Maintain Torque Tool Quality with These Torque Testing Best Practices
Torque tools, such as an Enerpac torque wrench, are essential in a variety of industrial bolting applications like wind turbine erection and pipeline maintenance. A torque wrench needs to use just the right amount of force for the specific application for tightening and removing nuts and bolts.
If too little torque is used, the tool will be unsuccessful in removing the nut, or it may not tighten the nut fully for a sure connection. If the bolt is too loose, it could come off unexpectedly during operations that use high pressures, forces, or loads. On the other hand, if too much torque is used, it can damage bolts and nuts during removal or fastening items. The Enerpac torque wrench could become damaged as well as the equipment. In addition, workers who are using the tool may become injured.
Torque Tools Require Re-Calibration
Enerpac torque wrenches go through a variety of testing phases when they are manufactured. Torque analyzers, rotary torque sensors, and dynamic torque measurements will check tool setup before assembly and for auditing the wrench to ensure it hasn't fallen out of calibration during the manufacturing process.
Once the tool is assembled and purchased by the industrial company, it will still need to be regularly re-calibrated. Testing both the bolt and the torque wrench can ensure that the tool is using the correct amount of force required on the nuts and bolts that are at the particular job site. You should also ensure that the torque tester is used according to the manufacturer's recommendations so you get an accurate reading.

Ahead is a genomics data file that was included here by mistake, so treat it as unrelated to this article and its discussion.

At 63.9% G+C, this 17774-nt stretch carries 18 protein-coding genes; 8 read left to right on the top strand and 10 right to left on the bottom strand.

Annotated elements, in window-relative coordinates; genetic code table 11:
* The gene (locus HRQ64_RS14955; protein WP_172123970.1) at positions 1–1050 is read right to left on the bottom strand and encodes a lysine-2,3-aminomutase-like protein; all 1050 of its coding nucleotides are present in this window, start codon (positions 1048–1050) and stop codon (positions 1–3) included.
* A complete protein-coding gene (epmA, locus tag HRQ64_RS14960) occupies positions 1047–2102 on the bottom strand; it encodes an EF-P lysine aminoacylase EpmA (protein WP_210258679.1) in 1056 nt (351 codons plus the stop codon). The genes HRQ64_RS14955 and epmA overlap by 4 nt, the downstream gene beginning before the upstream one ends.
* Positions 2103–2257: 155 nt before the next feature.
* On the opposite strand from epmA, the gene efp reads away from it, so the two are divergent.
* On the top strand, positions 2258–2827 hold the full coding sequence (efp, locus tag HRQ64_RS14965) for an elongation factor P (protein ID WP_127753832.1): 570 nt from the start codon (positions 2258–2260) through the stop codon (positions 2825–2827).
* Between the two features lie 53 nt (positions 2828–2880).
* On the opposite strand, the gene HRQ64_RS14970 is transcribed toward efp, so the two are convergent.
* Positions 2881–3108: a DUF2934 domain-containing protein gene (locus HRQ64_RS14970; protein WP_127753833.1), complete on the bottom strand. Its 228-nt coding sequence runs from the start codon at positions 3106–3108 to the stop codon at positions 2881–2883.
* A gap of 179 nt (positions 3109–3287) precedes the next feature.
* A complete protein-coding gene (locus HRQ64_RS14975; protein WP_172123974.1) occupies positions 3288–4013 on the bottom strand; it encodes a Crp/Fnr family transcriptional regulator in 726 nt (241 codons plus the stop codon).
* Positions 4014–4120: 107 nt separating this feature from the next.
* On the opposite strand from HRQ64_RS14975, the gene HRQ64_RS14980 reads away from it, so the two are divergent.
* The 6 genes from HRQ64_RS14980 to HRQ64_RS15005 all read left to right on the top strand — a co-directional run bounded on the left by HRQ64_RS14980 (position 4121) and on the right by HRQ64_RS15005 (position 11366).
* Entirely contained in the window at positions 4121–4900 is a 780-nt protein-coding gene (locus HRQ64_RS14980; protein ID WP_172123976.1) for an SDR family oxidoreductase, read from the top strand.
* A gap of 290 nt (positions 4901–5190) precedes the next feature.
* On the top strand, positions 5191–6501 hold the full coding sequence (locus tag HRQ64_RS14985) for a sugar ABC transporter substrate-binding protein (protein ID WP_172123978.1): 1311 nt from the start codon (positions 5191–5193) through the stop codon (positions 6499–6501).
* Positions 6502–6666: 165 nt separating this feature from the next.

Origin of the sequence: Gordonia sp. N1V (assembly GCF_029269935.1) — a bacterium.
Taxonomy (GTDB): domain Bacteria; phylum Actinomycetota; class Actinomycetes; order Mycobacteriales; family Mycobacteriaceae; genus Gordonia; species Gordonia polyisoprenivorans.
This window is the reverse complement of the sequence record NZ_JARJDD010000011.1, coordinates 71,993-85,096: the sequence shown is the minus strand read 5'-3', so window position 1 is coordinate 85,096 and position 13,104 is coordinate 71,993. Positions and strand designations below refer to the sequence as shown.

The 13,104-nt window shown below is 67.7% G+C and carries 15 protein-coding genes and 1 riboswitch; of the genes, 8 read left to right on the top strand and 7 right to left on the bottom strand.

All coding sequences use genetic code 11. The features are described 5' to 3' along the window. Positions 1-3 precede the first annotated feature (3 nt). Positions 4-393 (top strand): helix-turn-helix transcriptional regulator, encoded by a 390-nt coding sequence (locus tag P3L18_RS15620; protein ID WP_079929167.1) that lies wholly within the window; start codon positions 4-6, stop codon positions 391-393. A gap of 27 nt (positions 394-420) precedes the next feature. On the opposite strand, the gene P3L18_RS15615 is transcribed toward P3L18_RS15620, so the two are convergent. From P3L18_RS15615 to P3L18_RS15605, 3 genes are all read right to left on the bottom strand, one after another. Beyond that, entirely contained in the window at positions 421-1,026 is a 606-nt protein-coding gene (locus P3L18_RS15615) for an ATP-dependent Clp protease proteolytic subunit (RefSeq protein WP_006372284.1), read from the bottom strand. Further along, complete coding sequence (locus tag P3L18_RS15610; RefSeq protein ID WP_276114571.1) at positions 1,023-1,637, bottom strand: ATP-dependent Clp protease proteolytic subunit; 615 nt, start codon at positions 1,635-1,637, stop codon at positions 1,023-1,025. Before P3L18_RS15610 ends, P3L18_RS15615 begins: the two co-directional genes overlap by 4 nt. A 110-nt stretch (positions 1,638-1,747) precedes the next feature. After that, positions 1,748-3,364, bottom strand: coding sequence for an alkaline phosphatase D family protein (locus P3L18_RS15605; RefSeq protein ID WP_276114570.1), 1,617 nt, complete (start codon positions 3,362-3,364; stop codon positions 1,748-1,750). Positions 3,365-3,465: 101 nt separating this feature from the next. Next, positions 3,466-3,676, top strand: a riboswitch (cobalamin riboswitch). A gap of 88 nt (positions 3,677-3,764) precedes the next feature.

Torque Testing Best Practices
Torque testing tools, such as the Skidmore tester designed by Skidmore Wilhelm, need to be properly set up so that outside factors won't prevent the measuring tool from providing optimal performance. You will need to place the Skidmore tester on a wide base so that it is stable and so that vibrations do not affect its readings. Any type of vibration could have a negative impact on torque output from the Enerpac torque wrench.
Utilizing a Skidmore tool stand for the Skidmore tester will ensure you have the right base to perform torque testing. If you are using a regular work table, make sure that it is securely anchored to the floor or any nearby structural I-beam and that the table or work bench weighs at least 300 pounds. Then securely anchor the Skidmore tester onto the table surface with the right fasteners.
You should also ensure other factors will not alter the Skidmore tester's functions. Always use the Skidmore tester on the torque wrench in a clean and dry area where there is no condensation. Check the room temperature as you don't want the torque tester to overheat, and allow the tester tool to cool off in-between testing periods. Evaluate the temperate of both the torque tester impact tool and the test belt assembly; they both should have the same temperature before you perform each test run.
In addition, you should use the smallest impact sockets possible with the testing tool and use the same impact socket or adapter throughout the testing phases as changing to a different impact socket may give the wrong output reading. You should also avoid using socket extensions.
When using the Skidmore tester, always make sure to clean the test bolt assembly so it is free of any debris. Then lubricate the test assembly periodically.